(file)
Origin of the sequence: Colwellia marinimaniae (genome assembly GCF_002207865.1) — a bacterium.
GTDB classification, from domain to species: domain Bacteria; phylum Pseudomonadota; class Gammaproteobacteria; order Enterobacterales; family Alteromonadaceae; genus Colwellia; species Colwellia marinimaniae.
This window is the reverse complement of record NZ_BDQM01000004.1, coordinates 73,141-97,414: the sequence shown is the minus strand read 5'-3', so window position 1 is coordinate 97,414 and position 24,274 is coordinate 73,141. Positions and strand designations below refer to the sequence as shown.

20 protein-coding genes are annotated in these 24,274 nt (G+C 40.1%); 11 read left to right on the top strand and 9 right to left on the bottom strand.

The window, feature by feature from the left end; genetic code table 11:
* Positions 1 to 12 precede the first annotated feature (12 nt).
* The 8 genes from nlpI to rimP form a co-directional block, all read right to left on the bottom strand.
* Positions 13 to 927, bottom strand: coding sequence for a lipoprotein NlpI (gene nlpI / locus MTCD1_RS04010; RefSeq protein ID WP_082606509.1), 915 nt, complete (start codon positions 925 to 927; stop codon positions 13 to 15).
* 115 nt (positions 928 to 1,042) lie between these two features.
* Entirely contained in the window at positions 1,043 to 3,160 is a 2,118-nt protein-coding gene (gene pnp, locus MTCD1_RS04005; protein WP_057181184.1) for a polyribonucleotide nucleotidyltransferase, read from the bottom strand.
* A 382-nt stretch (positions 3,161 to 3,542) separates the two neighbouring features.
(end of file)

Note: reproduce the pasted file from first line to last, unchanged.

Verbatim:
Origin of the sequence: Colwellia marinimaniae (genome assembly GCF_002207865.1) — a bacterium.
GTDB classification, from domain to species: domain Bacteria; phylum Pseudomonadota; class Gammaproteobacteria; order Enterobacterales; family Alteromonadaceae; genus Colwellia; species Colwellia marinimaniae.
This window is the reverse complement of record NZ_BDQM01000004.1, coordinates 73,141-97,414: the sequence shown is the minus strand read 5'-3', so window position 1 is coordinate 97,414 and position 24,274 is coordinate 73,141. Positions and strand designations below refer to the sequence as shown.

20 protein-coding genes are annotated in these 24,274 nt (G+C 40.1%); 11 read left to right on the top strand and 9 right to left on the bottom strand.

The window, feature by feature from the left end; genetic code table 11:
* Positions 1 to 12 precede the first annotated feature (12 nt).
* The 8 genes from nlpI to rimP form a co-directional block, all read right to left on the bottom strand.
* Positions 13 to 927, bottom strand: coding sequence for a lipoprotein NlpI (gene nlpI / locus MTCD1_RS04010; RefSeq protein ID WP_082606509.1), 915 nt, complete (start codon positions 925 to 927; stop codon positions 13 to 15).
* 115 nt (positions 928 to 1,042) lie between these two features.
* Entirely contained in the window at positions 1,043 to 3,160 is a 2,118-nt protein-coding gene (gene pnp, locus MTCD1_RS04005; protein WP_057181184.1) for a polyribonucleotide nucleotidyltransferase, read from the bottom strand.
* A 382-nt stretch (positions 3,161 to 3,542) separates the two neighbouring features.